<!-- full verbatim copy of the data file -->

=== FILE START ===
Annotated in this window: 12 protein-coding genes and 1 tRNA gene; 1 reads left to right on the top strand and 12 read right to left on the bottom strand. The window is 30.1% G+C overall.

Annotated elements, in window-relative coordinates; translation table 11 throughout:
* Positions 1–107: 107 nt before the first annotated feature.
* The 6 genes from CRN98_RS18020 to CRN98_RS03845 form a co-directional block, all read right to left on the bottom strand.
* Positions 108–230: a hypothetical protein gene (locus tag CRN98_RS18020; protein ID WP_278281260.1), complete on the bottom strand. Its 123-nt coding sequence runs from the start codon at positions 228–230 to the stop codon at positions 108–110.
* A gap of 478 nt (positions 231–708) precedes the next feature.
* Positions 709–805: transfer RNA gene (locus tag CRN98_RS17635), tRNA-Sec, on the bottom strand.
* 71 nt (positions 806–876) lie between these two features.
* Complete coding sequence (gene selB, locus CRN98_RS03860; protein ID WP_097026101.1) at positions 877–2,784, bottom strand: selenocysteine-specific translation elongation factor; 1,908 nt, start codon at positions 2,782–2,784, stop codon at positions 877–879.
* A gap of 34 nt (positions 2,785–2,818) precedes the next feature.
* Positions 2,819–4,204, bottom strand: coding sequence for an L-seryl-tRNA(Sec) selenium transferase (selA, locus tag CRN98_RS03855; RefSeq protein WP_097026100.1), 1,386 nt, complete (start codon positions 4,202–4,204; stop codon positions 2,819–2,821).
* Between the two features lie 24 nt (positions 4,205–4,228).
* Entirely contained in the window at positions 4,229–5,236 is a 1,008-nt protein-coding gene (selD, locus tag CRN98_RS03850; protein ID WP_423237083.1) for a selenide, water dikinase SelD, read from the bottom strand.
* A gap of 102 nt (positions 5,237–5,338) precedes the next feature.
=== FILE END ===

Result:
Annotated in this window: 12 protein-coding genes and 1 tRNA gene; 1 reads left to right on the top strand and 12 read right to left on the bottom strand. The window is 30.1% G+C overall.

Annotated elements, in window-relative coordinates; translation table 11 throughout:
* Positions 1–107: 107 nt before the first annotated feature.
* The 6 genes from CRN98_RS18020 to CRN98_RS03845 form a co-directional block, all read right to left on the bottom strand.
* Positions 108–230: a hypothetical protein gene (locus tag CRN98_RS18020; protein ID WP_278281260.1), complete on the bottom strand. Its 123-nt coding sequence runs from the start codon at positions 228–230 to the stop codon at positions 108–110.
* A gap of 478 nt (positions 231–708) precedes the next feature.
* Positions 709–805: transfer RNA gene (locus tag CRN98_RS17635), tRNA-Sec, on the bottom strand.
* 71 nt (positions 806–876) lie between these two features.
* Complete coding sequence (gene selB, locus CRN98_RS03860; protein ID WP_097026101.1) at positions 877–2,784, bottom strand: selenocysteine-specific translation elongation factor; 1,908 nt, start codon at positions 2,782–2,784, stop codon at positions 877–879.
* A gap of 34 nt (positions 2,785–2,818) precedes the next feature.
* Positions 2,819–4,204, bottom strand: coding sequence for an L-seryl-tRNA(Sec) selenium transferase (selA, locus tag CRN98_RS03855; RefSeq protein WP_097026100.1), 1,386 nt, complete (start codon positions 4,202–4,204; stop codon positions 2,819–2,821).
* Between the two features lie 24 nt (positions 4,205–4,228).
* Entirely contained in the window at positions 4,229–5,236 is a 1,008-nt protein-coding gene (selD, locus tag CRN98_RS03850; protein ID WP_423237083.1) for a selenide, water dikinase SelD, read from the bottom strand.
* A gap of 102 nt (positions 5,237–5,338) precedes the next feature.